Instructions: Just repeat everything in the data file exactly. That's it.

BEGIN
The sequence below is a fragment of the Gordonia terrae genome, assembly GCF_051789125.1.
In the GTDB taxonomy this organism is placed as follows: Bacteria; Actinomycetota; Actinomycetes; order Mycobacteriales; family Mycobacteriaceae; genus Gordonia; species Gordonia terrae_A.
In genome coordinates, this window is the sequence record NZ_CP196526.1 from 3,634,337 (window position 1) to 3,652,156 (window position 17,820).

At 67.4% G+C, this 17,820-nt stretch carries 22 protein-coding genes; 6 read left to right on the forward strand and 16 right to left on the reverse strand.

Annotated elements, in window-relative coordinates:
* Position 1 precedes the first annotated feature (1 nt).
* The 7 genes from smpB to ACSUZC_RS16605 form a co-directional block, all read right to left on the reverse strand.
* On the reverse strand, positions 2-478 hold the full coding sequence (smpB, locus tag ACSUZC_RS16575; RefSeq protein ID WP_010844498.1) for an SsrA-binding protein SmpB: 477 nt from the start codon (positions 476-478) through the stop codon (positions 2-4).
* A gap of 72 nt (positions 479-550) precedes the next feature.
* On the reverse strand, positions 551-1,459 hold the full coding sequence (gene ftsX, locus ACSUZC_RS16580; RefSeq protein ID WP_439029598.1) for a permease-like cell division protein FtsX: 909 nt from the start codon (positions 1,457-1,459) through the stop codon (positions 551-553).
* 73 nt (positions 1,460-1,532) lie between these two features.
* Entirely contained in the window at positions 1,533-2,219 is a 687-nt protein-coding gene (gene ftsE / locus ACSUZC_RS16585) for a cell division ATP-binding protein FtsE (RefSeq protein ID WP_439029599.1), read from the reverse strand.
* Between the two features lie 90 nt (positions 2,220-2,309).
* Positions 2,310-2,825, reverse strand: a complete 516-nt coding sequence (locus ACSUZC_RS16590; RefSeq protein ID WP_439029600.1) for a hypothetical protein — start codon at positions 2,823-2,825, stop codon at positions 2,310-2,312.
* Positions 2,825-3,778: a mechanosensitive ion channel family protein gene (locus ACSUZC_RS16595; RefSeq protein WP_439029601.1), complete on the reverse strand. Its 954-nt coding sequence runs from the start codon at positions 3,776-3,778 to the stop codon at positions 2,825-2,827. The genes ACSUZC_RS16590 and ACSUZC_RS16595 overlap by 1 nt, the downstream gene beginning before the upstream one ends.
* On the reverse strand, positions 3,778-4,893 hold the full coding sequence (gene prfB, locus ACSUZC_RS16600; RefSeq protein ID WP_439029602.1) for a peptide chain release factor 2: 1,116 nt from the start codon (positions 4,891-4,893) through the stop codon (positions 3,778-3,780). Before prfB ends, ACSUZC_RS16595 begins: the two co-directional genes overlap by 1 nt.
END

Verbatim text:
The sequence below is a fragment of the Gordonia terrae genome, assembly GCF_051789125.1.
In the GTDB taxonomy this organism is placed as follows: Bacteria; Actinomycetota; Actinomycetes; order Mycobacteriales; family Mycobacteriaceae; genus Gordonia; species Gordonia terrae_A.
In genome coordinates, this window is the sequence record NZ_CP196526.1 from 3,634,337 (window position 1) to 3,652,156 (window position 17,820).

At 67.4% G+C, this 17,820-nt stretch carries 22 protein-coding genes; 6 read left to right on the forward strand and 16 right to left on the reverse strand.

Annotated elements, in window-relative coordinates:
* Position 1 precedes the first annotated feature (1 nt).
* The 7 genes from smpB to ACSUZC_RS16605 form a co-directional block, all read right to left on the reverse strand.
* On the reverse strand, positions 2-478 hold the full coding sequence (smpB, locus tag ACSUZC_RS16575; RefSeq protein ID WP_010844498.1) for an SsrA-binding protein SmpB: 477 nt from the start codon (positions 476-478) through the stop codon (positions 2-4).
* A gap of 72 nt (positions 479-550) precedes the next feature.
* On the reverse strand, positions 551-1,459 hold the full coding sequence (gene ftsX, locus ACSUZC_RS16580; RefSeq protein ID WP_439029598.1) for a permease-like cell division protein FtsX: 909 nt from the start codon (positions 1,457-1,459) through the stop codon (positions 551-553).
* 73 nt (positions 1,460-1,532) lie between these two features.
* Entirely contained in the window at positions 1,533-2,219 is a 687-nt protein-coding gene (gene ftsE / locus ACSUZC_RS16585) for a cell division ATP-binding protein FtsE (RefSeq protein ID WP_439029599.1), read from the reverse strand.
* Between the two features lie 90 nt (positions 2,220-2,309).
* Positions 2,310-2,825, reverse strand: a complete 516-nt coding sequence (locus ACSUZC_RS16590; RefSeq protein ID WP_439029600.1) for a hypothetical protein — start codon at positions 2,823-2,825, stop codon at positions 2,310-2,312.
* Positions 2,825-3,778: a mechanosensitive ion channel family protein gene (locus ACSUZC_RS16595; RefSeq protein WP_439029601.1), complete on the reverse strand. Its 954-nt coding sequence runs from the start codon at positions 3,776-3,778 to the stop codon at positions 2,825-2,827. The genes ACSUZC_RS16590 and ACSUZC_RS16595 overlap by 1 nt, the downstream gene beginning before the upstream one ends.
* On the reverse strand, positions 3,778-4,893 hold the full coding sequence (gene prfB, locus ACSUZC_RS16600; RefSeq protein ID WP_439029602.1) for a peptide chain release factor 2: 1,116 nt from the start codon (positions 4,891-4,893) through the stop codon (positions 3,778-3,780). Before prfB ends, ACSUZC_RS16595 begins: the two co-directional genes overlap by 1 nt.